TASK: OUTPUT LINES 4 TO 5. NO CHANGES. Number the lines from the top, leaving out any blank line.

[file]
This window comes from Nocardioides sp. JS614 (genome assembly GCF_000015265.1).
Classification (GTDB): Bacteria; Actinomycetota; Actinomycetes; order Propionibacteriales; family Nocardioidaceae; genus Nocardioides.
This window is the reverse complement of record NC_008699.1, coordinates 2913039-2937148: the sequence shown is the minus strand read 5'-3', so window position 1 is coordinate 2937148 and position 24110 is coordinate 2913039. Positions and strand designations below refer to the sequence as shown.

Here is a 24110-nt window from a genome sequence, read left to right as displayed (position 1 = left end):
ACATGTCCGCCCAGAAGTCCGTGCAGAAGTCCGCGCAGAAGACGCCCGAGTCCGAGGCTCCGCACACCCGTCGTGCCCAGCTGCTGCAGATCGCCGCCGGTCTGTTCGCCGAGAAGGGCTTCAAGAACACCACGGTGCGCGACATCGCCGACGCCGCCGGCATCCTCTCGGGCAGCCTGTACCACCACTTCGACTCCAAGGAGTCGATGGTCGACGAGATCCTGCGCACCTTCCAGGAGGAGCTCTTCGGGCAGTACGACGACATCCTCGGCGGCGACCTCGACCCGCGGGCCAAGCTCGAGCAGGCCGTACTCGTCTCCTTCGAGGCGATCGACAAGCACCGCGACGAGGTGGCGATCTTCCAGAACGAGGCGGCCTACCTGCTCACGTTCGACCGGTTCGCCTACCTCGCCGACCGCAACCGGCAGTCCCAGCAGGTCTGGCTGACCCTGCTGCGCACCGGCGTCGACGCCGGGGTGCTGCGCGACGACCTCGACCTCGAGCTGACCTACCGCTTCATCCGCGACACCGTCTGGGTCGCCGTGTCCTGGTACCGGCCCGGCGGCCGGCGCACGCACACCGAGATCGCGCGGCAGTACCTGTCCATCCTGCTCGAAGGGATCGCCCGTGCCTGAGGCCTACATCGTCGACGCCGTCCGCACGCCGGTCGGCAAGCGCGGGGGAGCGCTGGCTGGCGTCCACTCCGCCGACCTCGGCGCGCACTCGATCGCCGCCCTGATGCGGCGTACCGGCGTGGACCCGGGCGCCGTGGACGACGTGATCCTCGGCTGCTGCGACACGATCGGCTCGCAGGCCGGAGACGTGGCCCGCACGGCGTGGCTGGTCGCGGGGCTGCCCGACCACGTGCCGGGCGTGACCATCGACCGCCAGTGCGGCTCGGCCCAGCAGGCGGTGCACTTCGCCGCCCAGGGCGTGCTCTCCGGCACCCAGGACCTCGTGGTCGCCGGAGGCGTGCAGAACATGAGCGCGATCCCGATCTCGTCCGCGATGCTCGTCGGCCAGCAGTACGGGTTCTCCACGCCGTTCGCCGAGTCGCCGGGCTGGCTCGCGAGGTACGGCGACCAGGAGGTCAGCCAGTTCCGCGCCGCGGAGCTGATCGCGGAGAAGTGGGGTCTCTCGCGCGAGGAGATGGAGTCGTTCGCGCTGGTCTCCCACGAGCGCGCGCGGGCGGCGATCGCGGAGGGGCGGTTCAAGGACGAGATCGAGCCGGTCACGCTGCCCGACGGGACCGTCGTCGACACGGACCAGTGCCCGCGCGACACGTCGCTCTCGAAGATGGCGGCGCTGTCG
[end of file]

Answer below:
Here is a 24110-nt window from a genome sequence, read left to right as displayed (position 1 = left end):
ACATGTCCGCCCAGAAGTCCGTGCAGAAGTCCGCGCAGAAGACGCCCGAGTCCGAGGCTCCGCACACCCGTCGTGCCCAGCTGCTGCAGATCGCCGCCGGTCTGTTCGCCGAGAAGGGCTTCAAGAACACCACGGTGCGCGACATCGCCGACGCCGCCGGCATCCTCTCGGGCAGCCTGTACCACCACTTCGACTCCAAGGAGTCGATGGTCGACGAGATCCTGCGCACCTTCCAGGAGGAGCTCTTCGGGCAGTACGACGACATCCTCGGCGGCGACCTCGACCCGCGGGCCAAGCTCGAGCAGGCCGTACTCGTCTCCTTCGAGGCGATCGACAAGCACCGCGACGAGGTGGCGATCTTCCAGAACGAGGCGGCCTACCTGCTCACGTTCGACCGGTTCGCCTACCTCGCCGACCGCAACCGGCAGTCCCAGCAGGTCTGGCTGACCCTGCTGCGCACCGGCGTCGACGCCGGGGTGCTGCGCGACGACCTCGACCTCGAGCTGACCTACCGCTTCATCCGCGACACCGTCTGGGTCGCCGTGTCCTGGTACCGGCCCGGCGGCCGGCGCACGCACACCGAGATCGCGCGGCAGTACCTGTCCATCCTGCTCGAAGGGATCGCCCGTGCCTGAGGCCTACATCGTCGACGCCGTCCGCACGCCGGTCGGCAAGCGCGGGGGAGCGCTGGCTGGCGTCCACTCCGCCGACCTCGGCGCGCACTCGATCGCCGCCCTGATGCGGCGTACCGGCGTGGACCCGGGCGCCGTGGACGACGTGATCCTCGGCTGCTGCGACACGATCGGCTCGCAGGCCGGAGACGTGGCCCGCACGGCGTGGCTGGTCGCGGGGCTGCCCGACCACGTGCCGGGCGTGACCATCGACCGCCAGTGCGGCTCGGCCCAGCAGGCGGTGCACTTCGCCGCCCAGGGCGTGCTCTCCGGCACCCAGGACCTCGTGGTCGCCGGAGGCGTGCAGAACATGAGCGCGATCCCGATCTCGTCCGCGATGCTCGTCGGCCAGCAGTACGGGTTCTCCACGCCGTTCGCCGAGTCGCCGGGCTGGCTCGCGAGGTACGGCGACCAGGAGGTCAGCCAGTTCCGCGCCGCGGAGCTGATCGCGGAGAAGTGGGGTCTCTCGCGCGAGGAGATGGAGTCGTTCGCGCTGGTCTCCCACGAGCGCGCGCGGGCGGCGATCGCGGAGGGGCGGTTCAAGGACGAGATCGAGCCGGTCACGCTGCCCGACGGGACCGTCGTCGACACGGACCAGTGCCCGCGCGACACGTCGCTCTCGAAGATGGCGGCGCTGTCG